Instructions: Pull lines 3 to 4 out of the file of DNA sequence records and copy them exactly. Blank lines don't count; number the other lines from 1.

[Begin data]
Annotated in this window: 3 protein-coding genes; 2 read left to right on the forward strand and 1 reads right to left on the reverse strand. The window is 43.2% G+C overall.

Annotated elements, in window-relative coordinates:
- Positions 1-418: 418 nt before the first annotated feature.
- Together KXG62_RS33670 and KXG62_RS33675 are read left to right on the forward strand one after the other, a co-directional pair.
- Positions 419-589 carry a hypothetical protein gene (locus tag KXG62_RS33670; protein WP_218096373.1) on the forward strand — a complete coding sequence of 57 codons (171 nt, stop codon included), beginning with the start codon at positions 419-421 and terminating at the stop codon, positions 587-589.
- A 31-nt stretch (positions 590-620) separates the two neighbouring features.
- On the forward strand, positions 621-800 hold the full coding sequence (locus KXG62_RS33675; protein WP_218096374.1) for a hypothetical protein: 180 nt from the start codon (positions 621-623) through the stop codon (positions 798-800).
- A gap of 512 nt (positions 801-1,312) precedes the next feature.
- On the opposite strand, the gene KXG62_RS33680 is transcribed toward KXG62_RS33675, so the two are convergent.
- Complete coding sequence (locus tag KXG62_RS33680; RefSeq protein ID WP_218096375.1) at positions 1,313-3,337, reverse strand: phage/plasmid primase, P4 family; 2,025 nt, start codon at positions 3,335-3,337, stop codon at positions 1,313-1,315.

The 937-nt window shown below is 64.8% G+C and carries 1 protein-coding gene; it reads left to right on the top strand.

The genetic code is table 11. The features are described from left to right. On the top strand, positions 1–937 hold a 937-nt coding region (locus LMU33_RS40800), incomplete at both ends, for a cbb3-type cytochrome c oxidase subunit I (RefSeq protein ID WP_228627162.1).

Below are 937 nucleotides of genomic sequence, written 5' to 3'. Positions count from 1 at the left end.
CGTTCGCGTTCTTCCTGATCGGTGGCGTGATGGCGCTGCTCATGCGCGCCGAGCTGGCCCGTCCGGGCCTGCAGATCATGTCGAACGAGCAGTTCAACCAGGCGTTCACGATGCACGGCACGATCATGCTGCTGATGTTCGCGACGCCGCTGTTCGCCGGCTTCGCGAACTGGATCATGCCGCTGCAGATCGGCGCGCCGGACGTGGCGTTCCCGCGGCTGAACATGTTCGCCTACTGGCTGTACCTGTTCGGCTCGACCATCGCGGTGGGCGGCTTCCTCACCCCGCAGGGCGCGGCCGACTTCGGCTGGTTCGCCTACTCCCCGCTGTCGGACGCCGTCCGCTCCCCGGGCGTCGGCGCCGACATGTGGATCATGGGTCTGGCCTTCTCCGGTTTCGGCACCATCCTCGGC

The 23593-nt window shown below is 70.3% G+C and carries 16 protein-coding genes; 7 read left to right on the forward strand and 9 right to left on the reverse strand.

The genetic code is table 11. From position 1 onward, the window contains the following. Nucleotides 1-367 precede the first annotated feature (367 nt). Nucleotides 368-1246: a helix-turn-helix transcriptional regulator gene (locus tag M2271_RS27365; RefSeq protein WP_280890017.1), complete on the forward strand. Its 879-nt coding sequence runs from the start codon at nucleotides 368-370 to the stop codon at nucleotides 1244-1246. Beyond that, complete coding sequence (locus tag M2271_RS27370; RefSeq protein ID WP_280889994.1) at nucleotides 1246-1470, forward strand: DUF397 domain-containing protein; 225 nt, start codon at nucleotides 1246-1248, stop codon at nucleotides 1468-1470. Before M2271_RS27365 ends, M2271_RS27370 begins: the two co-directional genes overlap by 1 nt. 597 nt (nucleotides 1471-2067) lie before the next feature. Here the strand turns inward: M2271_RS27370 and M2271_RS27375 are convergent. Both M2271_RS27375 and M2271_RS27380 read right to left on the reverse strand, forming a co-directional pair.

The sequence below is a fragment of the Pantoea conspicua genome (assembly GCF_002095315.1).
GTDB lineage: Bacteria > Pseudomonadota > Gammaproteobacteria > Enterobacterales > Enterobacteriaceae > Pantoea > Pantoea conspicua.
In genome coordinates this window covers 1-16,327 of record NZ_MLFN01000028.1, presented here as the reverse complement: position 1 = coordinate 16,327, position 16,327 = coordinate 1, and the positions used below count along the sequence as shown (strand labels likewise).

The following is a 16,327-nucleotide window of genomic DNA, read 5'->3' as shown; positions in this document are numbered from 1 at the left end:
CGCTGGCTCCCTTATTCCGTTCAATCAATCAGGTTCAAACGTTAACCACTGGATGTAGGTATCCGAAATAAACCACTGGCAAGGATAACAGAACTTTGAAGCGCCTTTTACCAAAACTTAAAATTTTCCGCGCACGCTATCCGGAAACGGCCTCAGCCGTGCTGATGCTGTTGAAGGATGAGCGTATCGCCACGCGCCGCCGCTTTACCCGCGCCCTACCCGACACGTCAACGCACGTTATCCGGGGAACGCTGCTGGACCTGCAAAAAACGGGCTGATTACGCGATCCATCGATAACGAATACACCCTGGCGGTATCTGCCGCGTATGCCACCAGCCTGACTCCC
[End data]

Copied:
- Positions 1-418: 418 nt before the first annotated feature.
- Together KXG62_RS33670 and KXG62_RS33675 are read left to right on the forward strand one after the other, a co-directional pair.